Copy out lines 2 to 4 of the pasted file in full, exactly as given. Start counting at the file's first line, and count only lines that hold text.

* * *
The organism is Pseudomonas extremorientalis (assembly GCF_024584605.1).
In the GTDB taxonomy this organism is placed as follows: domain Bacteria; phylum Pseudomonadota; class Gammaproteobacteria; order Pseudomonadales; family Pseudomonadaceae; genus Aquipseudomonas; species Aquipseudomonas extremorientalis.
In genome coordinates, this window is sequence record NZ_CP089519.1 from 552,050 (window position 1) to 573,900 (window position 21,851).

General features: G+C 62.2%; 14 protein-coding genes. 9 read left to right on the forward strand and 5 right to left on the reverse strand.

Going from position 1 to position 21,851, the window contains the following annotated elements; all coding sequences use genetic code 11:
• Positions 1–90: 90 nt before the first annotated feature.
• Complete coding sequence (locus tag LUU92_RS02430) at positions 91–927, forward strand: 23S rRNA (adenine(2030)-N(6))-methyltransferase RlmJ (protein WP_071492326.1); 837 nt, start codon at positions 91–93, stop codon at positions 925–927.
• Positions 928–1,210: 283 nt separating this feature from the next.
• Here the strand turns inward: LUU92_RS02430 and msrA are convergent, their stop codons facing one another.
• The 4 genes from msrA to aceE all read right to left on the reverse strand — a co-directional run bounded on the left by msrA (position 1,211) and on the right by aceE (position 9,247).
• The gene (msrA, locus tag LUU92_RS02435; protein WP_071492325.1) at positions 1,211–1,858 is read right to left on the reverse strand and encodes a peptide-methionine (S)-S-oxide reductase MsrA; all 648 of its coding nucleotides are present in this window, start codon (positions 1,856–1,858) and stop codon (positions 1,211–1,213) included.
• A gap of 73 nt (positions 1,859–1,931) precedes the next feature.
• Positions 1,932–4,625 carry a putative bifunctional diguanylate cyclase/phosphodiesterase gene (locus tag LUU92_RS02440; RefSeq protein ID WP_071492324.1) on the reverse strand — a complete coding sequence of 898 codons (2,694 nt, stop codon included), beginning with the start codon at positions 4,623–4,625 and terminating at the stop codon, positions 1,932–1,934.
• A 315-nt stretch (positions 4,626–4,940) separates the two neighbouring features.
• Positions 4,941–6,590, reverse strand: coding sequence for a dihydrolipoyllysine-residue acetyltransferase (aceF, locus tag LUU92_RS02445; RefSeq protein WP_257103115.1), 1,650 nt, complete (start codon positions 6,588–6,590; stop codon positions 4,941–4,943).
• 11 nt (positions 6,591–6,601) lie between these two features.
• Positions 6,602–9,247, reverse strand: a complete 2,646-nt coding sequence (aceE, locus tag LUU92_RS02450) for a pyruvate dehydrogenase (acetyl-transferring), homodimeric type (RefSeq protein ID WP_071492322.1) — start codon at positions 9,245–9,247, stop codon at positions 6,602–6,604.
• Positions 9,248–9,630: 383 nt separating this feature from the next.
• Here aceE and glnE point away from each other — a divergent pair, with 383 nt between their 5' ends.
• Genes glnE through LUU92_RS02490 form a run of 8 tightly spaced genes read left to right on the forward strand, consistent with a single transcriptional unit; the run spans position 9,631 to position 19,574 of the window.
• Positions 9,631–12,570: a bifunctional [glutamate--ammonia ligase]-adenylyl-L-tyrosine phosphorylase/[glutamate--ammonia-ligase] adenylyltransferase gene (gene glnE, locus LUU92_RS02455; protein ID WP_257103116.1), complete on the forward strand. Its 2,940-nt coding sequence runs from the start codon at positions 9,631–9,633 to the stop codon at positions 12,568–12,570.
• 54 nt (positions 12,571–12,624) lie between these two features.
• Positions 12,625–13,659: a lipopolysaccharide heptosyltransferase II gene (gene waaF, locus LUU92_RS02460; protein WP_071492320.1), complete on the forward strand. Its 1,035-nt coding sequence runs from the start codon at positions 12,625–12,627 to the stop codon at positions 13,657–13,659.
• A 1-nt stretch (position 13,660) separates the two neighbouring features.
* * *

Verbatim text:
In the GTDB taxonomy this organism is placed as follows: domain Bacteria; phylum Pseudomonadota; class Gammaproteobacteria; order Pseudomonadales; family Pseudomonadaceae; genus Aquipseudomonas; species Aquipseudomonas extremorientalis.
In genome coordinates, this window is sequence record NZ_CP089519.1 from 552,050 (window position 1) to 573,900 (window position 21,851).

General features: G+C 62.2%; 14 protein-coding genes. 9 read left to right on the forward strand and 5 right to left on the reverse strand.